In Ankara, de­fen­dants con­tin­ued their tes­ti­monies as the trial of 221 de­fen­dants, in­clud­ing for­mer gen­er­als, re­sumed yes­ter­day. In the trial, which started in May, de­fen­dants are ac­cused of com­mand­ing the coup at­tempt and tak­ing over the Of­fice of the Chief of Gen­eral Staff, which serves as the head­quar­ters of the Turk­ish Armed Forces (TSK). The sus­pects face life sen­tences if con­victed of charges in­clud­ing us­ing vi­o­lence to try­ing to over­throw the gov­ern­ment and Par­lia­ment and killings of civil­ians and sol­diers.

The hear­ing was be­ing held in a large court­room specif­i­cally built for coup tri­als in Ankara’s Sin­can dis­trict. Along with low-ranking mil­i­tary of­fi­cers, Akın Öztürk, the al­leged head of the mil­i­tary wing of the coup plot, is among the de­fen­dants. This for­mer air force com­man­der was cap­tured at Akıncı Air Base in the early hours of July 16, 2016. Chief of Gen­eral Staff Gen. Hu­lusi Akar and other top mil­i­tary brass were ab­ducted from the head­quar­ters and were brought to Akıncı by coup plot­ters dur­ing the coup at­tempt.

At the start of the hear­ing, the judge told lawyers that nearly 70 ter­abytes of images from se­cu­rity cam­eras at the head­quar­ters dur­ing the coup at­tempt would be given to lawyers. Se­cu­rity cam­era footage, at least those sal­vaged from de­struc­tion by coup plot­ters, had re­vealed the role of the de­fen­dants in the coup at­tempt even though some de­fen­dants went to great lengths to claim it was not them in the footage. One such footage pub­lished by me­dia out­lets a few months ago had shown a top mil­i­tary com­man­der be­ing hand­cuffed by putschists while his aide was shot dead.

A for­mer ma­jor, Ali Gül­tekin, was the first de­fen­dant to tes­tify in yes­ter­day’s hear­ing in Ankara. Gül­tekin de­nied ac­cu­sa­tions that he fired on civil­ians who en­tered the head­quar­ters to con­front putschists. He said he was right-handed and it was “clearly seen that [the per­son in the footage] was hold­ing the gun in his left hand” in a se­cu­rity cam­era footage pros­e­cu­tors pre­sented to the court. Gül­tekin claimed he thought that a ter­ror­ist at­tack was un­der­way against the head­quar­ters while he was there on July 15, 2016. He said he took shel­ter in an op- er­a­tions cen­ter in­side the head­quar­ters.

Anıl Koç, a non-com­mis­sioned of­fi­cer who was among putschist troops who raided the head­quar­ters, also de­nied the ac­cu­sa­tions. Koç was ac­com­pa­ny­ing Fırat Alakuş, an of­fi­cer from the elite Spe­cial Forces who stormed into the Akar’s room and took him hostage. Koç said he was dis­patched to the head­quar­ters for a drill to pro­tect Akar. He claimed he did not know he was in­volved in a coup when he saw tanks en­ter­ing the head­quar­ters and said he “fell vic­tim to a plot.”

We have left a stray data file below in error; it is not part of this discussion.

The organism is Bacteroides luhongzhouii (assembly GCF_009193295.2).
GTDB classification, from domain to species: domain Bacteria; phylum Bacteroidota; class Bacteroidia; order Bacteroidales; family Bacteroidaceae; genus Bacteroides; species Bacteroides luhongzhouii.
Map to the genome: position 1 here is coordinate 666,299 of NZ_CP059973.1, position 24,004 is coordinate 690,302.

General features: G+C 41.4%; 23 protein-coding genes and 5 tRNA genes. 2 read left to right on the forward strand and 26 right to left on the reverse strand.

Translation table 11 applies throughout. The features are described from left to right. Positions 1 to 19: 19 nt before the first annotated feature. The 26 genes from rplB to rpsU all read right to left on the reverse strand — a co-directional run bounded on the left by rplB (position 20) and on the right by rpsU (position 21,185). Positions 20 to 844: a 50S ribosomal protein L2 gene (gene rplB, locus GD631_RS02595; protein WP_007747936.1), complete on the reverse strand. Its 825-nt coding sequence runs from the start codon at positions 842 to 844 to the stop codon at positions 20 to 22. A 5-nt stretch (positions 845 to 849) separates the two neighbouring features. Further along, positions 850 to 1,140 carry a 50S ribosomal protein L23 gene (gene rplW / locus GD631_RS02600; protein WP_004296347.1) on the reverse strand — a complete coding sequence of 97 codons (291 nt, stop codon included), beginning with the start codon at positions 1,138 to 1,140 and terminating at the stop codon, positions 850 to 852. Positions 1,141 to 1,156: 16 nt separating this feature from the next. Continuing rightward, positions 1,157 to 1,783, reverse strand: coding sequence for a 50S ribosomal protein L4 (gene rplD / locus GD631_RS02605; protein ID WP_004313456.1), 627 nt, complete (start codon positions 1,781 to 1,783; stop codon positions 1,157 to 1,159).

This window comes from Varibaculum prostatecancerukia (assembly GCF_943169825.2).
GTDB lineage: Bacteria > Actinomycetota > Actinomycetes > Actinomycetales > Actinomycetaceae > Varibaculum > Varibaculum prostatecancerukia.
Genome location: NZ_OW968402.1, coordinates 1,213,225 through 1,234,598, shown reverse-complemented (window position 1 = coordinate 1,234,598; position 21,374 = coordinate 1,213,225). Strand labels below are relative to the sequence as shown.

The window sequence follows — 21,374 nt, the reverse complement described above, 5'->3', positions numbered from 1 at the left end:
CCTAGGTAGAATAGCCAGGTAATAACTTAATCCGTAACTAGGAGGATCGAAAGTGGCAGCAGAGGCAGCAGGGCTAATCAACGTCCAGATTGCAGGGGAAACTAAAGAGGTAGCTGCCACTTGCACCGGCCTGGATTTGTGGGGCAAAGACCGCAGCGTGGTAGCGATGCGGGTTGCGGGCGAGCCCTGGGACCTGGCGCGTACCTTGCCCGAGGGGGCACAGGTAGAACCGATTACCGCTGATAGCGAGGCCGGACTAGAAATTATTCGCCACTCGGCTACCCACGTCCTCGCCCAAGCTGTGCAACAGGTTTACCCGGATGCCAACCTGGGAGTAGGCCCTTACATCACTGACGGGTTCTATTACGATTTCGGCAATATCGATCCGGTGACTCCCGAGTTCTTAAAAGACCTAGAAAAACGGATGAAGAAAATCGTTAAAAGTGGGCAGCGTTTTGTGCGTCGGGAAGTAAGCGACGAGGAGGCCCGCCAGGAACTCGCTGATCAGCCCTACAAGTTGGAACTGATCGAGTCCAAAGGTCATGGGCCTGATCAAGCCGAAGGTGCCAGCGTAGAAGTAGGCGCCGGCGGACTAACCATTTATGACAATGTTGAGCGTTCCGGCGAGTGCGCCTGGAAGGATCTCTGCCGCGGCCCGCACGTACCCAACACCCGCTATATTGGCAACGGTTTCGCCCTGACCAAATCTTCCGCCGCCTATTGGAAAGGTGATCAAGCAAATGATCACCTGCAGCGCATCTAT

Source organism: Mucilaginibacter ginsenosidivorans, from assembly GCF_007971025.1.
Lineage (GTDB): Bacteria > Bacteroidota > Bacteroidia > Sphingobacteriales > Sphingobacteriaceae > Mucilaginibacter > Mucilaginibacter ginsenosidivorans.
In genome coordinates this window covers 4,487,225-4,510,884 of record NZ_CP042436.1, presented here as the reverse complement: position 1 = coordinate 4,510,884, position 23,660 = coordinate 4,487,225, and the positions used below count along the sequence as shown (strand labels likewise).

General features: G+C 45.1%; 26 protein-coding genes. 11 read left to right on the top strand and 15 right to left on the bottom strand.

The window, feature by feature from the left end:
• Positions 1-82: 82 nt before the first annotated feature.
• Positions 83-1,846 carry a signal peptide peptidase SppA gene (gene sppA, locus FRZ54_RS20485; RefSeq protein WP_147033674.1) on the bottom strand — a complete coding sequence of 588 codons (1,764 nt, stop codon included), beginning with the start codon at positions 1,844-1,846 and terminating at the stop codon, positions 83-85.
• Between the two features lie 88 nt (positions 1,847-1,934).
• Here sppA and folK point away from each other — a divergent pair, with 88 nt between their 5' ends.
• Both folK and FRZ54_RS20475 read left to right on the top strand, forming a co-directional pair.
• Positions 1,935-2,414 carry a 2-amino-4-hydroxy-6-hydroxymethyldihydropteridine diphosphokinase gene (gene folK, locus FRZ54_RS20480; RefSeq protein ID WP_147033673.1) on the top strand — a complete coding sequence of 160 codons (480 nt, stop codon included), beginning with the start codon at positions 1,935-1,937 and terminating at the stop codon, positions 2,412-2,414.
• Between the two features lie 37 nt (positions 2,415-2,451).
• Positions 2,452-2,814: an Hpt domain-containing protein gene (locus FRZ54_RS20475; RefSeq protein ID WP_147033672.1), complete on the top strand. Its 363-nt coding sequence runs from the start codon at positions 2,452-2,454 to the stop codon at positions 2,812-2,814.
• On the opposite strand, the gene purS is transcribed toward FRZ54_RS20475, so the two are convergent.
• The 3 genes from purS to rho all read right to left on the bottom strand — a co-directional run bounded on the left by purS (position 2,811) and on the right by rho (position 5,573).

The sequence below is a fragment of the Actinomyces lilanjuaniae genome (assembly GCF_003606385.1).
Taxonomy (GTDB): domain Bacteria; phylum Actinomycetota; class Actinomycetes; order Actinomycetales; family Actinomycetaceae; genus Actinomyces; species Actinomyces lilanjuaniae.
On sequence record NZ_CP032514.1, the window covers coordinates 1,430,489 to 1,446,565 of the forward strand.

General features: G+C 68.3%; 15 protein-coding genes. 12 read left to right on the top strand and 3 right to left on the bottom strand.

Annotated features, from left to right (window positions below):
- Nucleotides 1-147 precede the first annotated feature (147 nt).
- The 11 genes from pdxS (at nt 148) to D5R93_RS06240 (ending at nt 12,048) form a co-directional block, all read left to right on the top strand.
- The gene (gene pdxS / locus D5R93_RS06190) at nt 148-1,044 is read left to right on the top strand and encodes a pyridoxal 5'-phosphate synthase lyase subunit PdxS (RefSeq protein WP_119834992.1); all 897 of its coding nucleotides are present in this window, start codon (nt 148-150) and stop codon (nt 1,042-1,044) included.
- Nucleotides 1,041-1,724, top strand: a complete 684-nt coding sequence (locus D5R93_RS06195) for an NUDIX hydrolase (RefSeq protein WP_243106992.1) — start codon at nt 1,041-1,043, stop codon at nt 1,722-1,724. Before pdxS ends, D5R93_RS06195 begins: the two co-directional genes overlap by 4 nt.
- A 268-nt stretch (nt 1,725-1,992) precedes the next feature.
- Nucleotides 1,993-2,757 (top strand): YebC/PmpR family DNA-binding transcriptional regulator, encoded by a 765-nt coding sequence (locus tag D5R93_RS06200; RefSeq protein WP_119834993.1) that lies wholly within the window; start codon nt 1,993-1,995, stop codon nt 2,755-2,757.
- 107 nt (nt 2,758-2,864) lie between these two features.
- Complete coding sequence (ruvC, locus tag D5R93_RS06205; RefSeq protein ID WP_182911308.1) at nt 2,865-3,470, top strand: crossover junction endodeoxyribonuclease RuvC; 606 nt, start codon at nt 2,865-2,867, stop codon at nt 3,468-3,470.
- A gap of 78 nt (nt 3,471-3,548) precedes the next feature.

A court in Is­tan­bul heard sep­a­rate tes­ti­mony from two prom­i­nent busi­ness­men on trial over FETÖ’s busi­ness arm. Tex­tiles ty­coon Ömer Faruk Kavur­macı and baklava shop chain owner Faruk Güllü are among the high-pro­file fig­ures charged with mem­ber­ship in the ter­ror­ist group. Both men were de­tained fol­low­ing the coup at­tempt amid oper­a­tions against thou­sands of mem­bers of the group in Tur­key. Eighty-six de­fen­dants, all linked to the busi­ness world, face up to 22 years in prison for mem­ber­ship in the ter­ror­ist group. The trial is known as the TUSKON case, af­ter the nowde­funct busi­ness as­so­ci­a­tion.

Of the 86 sus­pects, 31 are in cus­tody while three re­main fugi­tives, in­clud­ing Gülen, Rıza­nur Meral and Mustafa Muham­met Gü­nay. Meral is the for­mer chair­man of TUSKON and Gü­nay is a for­mer sec­re­tary-gen­eral of the as­so­ci­a­tion. Meral made head­lines a few years ago when he openly threat­ened the gov­ern­ment af­ter a se­ries of oper­a­tions against Gülenists.

Tes­ti­fy­ing at yes­ter­day’s hear­ing, Kavur­macı de­nied any links to FETÖ and claimed he was “not among those who ap­plauded Meral’s speech,” re­fer­ring to the TUSKON con­fer­ence where Meral made his threat­en­ing re­marks about the gov­ern­ment. Kavur­macı said he also protested Meral’s speech and dis­tanced him­self from TUSKON af­ter that in­ci­dent. Güllü said at the hear­ing that he left TUSKON in 2010, and did not aid Bank Asya, a now-de­funct lender that was as­so­ci­ated with FETÖ. Güllü claimed he also took part in civilian re­sis­tance against putschists on July 15, 2016.

Ci­ti­zens op­pos­ing the coup stop a tank driven by coup plot­ters out­side the Of­fice of the Chief of Gen­eral Staff in Ankara on July 15, 2016.